Frame type and subtype fields 424, 426 may be mandatory and together may indicate the type of a frame, i.e., the function of a frame. In one embodiment, there are four basic frame types: beacon, management, data, and acknowledgement. Each type of frame may have several subtypes. In addition, the meaning of subtype fields may vary for different frame types. In one embodiment, management frames may have a Frame Type Value of “1,” and a Frame Subtype value of “8” may be used to identify the frame as a “power control request” frame, and a Frame Subtype value of “9” may be used to identify the frame as a “power control response” frame. Other Frame Subtype values may be used to identify other types of management frames.
Referring still to
Referring back to
As shown in
As further shown in
A P2PNW ID may include but is not limited to, a CAID or application ID that indicates the desired service or application (e.g., Facebook for social networking, Netflix for video streaming, etc.), location information indicating the location of the P2PNW, an ID of the peer that generated the P2PNW ID, and a network sequence number that may be used to differentiate existing P2PNWs with the same context information. A P2PNW ID may be generated using different structures, such as a concatenated structure where each piece of information is assigned with some information bits and all information pieces are concatenated or a parallel structure where all pieces of information are added together through some mathematical calculation, such as XOR and hash.
Based on different control schemes, a P2PNW ID may be generated and assigned by different parties in the network. In a centralized control scheme embodiment, a P2PNW ID may be generated by a SuperVL that then notifies the VL(s), or a VL may generate the P2PNW ID and broadcast it in a beacon to notify the SuperVL and other VLs. In a hybrid control scheme embodiment, a VL may generate a P2PNW ID and broadcasts it in a beacon to notify other VLs. In a distributed control scheme embodiment, a peer that wants to form a P2PNW (i.e., a peer that defines a new application frame) may generates a P2PNW ID and broadcast a beacon to notify every peer within the proximity of the P2PNW ID.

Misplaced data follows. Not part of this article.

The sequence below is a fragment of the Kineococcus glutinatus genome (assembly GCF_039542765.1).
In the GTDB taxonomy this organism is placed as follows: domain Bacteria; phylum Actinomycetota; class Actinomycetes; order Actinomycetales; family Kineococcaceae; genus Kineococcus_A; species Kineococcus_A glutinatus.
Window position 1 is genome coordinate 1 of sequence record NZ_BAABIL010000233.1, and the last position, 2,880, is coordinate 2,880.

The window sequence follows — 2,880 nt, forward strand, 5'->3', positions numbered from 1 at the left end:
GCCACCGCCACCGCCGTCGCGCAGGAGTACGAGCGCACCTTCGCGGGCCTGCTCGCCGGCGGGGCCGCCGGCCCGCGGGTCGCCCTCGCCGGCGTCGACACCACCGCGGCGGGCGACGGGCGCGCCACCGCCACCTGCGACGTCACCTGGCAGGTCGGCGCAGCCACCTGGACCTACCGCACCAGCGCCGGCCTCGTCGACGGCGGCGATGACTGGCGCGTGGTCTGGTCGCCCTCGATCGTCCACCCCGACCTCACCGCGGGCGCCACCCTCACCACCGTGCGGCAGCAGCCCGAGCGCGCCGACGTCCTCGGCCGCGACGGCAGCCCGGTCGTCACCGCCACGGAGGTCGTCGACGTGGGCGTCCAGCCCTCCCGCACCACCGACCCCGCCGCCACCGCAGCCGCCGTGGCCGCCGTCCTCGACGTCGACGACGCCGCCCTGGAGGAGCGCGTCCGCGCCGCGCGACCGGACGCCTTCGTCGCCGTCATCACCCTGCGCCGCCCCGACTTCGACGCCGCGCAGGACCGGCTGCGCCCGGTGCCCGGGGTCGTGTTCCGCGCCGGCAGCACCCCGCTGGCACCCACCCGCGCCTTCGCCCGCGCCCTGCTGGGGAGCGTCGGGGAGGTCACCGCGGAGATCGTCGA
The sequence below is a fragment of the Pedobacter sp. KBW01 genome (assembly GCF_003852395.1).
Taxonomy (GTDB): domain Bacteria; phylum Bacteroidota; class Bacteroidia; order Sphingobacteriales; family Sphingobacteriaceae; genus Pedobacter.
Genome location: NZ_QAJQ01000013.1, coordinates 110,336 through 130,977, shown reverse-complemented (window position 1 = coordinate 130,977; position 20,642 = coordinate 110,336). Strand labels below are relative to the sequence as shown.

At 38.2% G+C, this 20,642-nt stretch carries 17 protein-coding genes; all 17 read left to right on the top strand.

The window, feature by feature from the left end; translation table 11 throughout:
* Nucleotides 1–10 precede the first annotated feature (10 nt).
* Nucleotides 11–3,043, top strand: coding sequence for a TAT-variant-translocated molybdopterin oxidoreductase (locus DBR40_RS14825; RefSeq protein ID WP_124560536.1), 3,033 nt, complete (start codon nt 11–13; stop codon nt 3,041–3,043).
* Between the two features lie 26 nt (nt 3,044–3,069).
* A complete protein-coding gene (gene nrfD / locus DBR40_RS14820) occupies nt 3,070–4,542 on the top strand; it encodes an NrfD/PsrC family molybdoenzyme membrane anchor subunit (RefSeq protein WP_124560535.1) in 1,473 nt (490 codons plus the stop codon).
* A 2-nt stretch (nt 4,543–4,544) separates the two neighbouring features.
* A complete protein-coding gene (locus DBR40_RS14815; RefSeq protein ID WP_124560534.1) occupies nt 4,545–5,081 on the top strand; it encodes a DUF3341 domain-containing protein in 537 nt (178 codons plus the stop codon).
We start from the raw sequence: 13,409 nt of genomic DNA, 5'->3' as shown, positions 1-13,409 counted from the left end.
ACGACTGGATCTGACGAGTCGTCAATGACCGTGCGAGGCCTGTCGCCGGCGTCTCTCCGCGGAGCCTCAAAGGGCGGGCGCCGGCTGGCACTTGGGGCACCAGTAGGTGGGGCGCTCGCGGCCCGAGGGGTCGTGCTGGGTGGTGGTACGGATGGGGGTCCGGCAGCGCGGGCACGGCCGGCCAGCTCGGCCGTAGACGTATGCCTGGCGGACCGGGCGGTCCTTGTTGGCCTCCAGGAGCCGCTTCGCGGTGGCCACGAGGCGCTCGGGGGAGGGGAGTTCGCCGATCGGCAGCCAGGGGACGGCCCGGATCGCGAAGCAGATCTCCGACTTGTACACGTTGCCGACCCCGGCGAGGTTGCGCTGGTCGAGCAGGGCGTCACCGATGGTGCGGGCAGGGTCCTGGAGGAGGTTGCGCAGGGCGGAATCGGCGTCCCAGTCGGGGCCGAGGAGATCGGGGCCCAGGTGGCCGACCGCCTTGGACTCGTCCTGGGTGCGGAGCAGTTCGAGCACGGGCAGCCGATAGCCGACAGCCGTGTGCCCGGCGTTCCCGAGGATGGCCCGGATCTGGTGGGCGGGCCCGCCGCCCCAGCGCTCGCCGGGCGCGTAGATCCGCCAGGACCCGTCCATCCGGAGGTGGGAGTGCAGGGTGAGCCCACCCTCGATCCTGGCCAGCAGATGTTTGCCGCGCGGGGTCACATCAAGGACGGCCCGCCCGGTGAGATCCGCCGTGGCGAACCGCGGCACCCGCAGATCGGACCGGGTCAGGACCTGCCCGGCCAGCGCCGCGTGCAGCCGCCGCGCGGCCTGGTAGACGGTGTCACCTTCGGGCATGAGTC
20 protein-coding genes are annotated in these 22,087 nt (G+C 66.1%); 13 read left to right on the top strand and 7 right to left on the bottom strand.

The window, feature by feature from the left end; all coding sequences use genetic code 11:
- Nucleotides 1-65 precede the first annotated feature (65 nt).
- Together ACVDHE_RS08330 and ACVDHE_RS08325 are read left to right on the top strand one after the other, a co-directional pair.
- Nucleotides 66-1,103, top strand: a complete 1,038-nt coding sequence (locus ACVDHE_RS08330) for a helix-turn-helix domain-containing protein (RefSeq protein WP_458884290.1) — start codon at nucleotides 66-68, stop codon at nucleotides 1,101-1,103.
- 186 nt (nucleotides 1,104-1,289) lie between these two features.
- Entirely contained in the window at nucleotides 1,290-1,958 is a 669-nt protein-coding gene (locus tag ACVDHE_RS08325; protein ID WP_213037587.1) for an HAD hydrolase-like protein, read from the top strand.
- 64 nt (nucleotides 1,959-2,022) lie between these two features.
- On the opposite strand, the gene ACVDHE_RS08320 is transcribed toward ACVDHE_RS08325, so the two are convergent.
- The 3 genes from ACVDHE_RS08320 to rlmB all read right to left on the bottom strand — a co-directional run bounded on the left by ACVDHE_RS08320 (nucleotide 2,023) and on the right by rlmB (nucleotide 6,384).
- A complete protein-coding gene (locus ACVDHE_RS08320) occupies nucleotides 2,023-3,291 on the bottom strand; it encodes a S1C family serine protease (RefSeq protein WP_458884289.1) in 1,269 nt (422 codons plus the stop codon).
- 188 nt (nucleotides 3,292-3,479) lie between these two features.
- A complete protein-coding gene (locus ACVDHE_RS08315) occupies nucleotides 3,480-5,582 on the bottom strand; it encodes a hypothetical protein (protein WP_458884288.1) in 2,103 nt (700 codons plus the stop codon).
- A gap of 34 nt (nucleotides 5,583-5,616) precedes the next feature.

Still referring to
As mentioned above, power control request frames (e.g., Frame Type=1; Frame Subtype=8) may be used to request context and power control information within proximity. Table 5 lists some exemplary additional fields that may be provided in the MAC payload (e.g., the Frame Payload field 422 of the MAC Payload 404 of frame format 400) of a power control request frame, in accordance with one embodiment. In one embodiment, the information in Table 5 may be exchanged only once within proximity. Only when any of this information is changed will it be included in a power control request for information exchange. Other power control related information, such as service power category, transmission power, and received signal quality, may be included in one or more CPCI IEs, as further described below.
In an embodiment, a power control response may be sent when a peer receives a power control request message. As described above, a power control response message may provide the power control information of the peer receiving the power control request to the requestor. The information included in a power control response message is similar to the information provided in a power control request.